Thai political truce sparks hopeful business and economic recovery prospects

Photo courtesy of Workpoint Today

Thailand‘s business leaders anticipate a more positive path for the Move Forward Party (MFP) and its seven ally political parties to constitute a government and address economic challenges, following the agreement on a House speaker. The MFP had earlier been engaged in disputes with the Pheu Thai Party over this significant role in the House of Representatives.

The conflict was resolved on the commencement day of the new parliamentary session this week. The leader of the Prachachat Party, 79 year old Wan Muhamad Noor Matha, was selected, indicating a compromise between the two parties, Bangkok Post reported.

Chairman of the Thai Chamber of Commerce, Sanan Angubolkul, interpreted this House speaker selection as a sign of the eight parties’ continuous alliance. According to him, they are collectively focused on the same goals defined in their memorandum of understanding, with the shared ambition to nominate MFP leader Pita Limjaroenrat as the upcoming prime minister.

Sanan added that these developments clearly demonstrate that the formation of the government is moving forward following democratic principles. With the speaker issue now addressed, the emphasis will likely be on the prime minister’s election. Sanan said…

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“We have to closely monitor every step of how the selection process for prime minister will unfold. If a new government can be formed without protests and stabilises, the economy should be able to recover quickly, in line with the positive economic outlook predicted by various agencies.”

He further added…

“The World Bank recently upgraded Thailand’s growth forecast for this year from 3.6% to 3.9%.”

Chaichan Chareonsuk, Chairman of the Thai National Shippers’ Council, affirmed that the House speaker’s selection was appropriate as Wan is considered a politically seasoned and neutral individual capable of collaborating with all political parties.

Chairman of the Federation of Thai Industries (FTI), Kriengkrai Thiennukul, added that the business sector would prefer a stable political climate without conflicts, which is essential to establish business confidence among investors. The political landscape has been under the keen watch of both Thai and foreign investors since the May 14 General Election to determine who will succeed the current Prime Minister Prayut Chan-o-cha.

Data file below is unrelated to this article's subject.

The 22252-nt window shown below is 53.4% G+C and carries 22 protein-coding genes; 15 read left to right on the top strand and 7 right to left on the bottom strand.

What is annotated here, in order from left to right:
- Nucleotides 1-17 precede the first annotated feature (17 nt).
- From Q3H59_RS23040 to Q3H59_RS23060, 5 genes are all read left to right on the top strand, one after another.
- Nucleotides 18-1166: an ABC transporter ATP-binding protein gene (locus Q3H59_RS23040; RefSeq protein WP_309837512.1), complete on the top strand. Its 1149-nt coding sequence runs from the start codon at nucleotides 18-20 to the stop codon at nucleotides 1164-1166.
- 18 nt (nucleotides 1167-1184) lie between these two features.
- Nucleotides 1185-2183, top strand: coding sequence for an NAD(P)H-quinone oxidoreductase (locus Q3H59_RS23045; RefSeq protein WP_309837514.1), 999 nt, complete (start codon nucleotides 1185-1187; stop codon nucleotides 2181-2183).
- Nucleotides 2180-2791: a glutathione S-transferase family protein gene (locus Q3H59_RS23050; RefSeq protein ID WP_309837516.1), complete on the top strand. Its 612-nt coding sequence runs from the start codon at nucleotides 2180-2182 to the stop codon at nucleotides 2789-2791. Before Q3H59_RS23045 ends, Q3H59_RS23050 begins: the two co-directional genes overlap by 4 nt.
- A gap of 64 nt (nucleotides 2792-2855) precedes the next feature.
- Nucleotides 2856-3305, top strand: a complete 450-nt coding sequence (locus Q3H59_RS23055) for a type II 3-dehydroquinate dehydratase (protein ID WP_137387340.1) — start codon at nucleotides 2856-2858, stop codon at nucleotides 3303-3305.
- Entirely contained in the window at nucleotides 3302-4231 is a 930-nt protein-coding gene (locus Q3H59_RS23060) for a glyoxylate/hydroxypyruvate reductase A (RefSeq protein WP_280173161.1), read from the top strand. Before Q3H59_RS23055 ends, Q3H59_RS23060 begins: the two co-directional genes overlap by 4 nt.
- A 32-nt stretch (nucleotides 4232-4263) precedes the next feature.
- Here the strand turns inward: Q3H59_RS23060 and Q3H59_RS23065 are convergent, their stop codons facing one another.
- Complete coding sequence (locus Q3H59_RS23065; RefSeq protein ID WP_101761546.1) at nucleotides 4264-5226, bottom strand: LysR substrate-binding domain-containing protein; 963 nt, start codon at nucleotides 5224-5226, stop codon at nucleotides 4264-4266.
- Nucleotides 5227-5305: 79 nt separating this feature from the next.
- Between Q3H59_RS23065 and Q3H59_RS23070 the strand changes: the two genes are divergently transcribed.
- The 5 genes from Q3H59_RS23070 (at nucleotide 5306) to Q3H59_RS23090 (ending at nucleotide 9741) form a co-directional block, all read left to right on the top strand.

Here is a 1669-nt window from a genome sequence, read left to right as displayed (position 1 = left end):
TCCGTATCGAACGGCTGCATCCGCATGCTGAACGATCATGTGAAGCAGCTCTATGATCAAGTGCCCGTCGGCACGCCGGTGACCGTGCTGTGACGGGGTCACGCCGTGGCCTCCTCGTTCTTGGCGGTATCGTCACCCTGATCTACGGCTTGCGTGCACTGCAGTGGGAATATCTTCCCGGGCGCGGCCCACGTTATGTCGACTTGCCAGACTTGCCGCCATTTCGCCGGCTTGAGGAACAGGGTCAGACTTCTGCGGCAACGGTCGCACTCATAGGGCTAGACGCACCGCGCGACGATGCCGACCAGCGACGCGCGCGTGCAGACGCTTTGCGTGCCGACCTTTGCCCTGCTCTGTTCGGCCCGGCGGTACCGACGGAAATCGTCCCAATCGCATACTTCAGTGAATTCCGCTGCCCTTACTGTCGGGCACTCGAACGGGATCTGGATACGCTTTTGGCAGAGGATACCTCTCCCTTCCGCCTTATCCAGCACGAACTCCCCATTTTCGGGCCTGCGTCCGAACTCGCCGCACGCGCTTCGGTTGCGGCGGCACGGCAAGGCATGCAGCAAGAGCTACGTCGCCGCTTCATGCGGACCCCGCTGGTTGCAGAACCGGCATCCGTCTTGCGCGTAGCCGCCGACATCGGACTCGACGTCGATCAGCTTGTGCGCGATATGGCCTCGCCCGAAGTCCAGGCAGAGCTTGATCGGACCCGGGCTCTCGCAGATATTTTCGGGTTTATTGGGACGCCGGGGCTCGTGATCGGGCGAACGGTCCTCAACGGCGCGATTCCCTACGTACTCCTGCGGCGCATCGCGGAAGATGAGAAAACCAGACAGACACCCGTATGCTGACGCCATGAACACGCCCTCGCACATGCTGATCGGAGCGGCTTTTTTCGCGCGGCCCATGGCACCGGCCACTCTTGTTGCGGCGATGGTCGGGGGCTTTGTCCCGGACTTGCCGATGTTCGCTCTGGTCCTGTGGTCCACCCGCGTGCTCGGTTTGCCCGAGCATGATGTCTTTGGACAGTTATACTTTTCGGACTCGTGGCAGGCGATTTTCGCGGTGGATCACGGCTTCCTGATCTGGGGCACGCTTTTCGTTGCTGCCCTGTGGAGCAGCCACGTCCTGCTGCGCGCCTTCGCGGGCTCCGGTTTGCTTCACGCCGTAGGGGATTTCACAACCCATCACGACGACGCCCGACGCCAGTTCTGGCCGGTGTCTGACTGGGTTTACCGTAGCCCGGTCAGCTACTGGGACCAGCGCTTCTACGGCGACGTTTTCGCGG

Domestic and international factors affecting the economy and the current political situation are some of the crucial subjects to be discussed by the Joint Standing Committee on Commerce, Industry, and Banking (JSCCIB) at their scheduled meeting today.

The slowed export growth, causing anxiety among manufacturers and exporters, is another key issue, as disclosed by the FTI. It was revealed that the customs-cleared value of exports has seen a decline for the consecutive eighth month, falling by 4.6% to 850 billion baht (US$24.3 billion) in May.

The FTI predicts this year’s export growth for Thailand to be zero, or at worst, a contraction of 1%. As part of its strategy, the federation intends to ask the JSCCIB to establish a panel to facilitate a plan to export crops to the Gulf Cooperation Council.

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Alex Morgan

Alex is a 42-year-old former corporate executive and business consultant with a degree in business administration. Boasting over 15 years of experience working in various industries, including technology, finance, and marketing, Alex has acquired in-depth knowledge about business strategies, management principles, and market trends. In recent years, Alex has transitioned into writing business articles and providing expert commentary on business-related issues. Fluent in English and proficient in data analysis, Alex strives to deliver well-researched and insightful content to readers, combining practical experience with a keen analytical eye to offer valuable perspectives on the ever-evolving business landscape.

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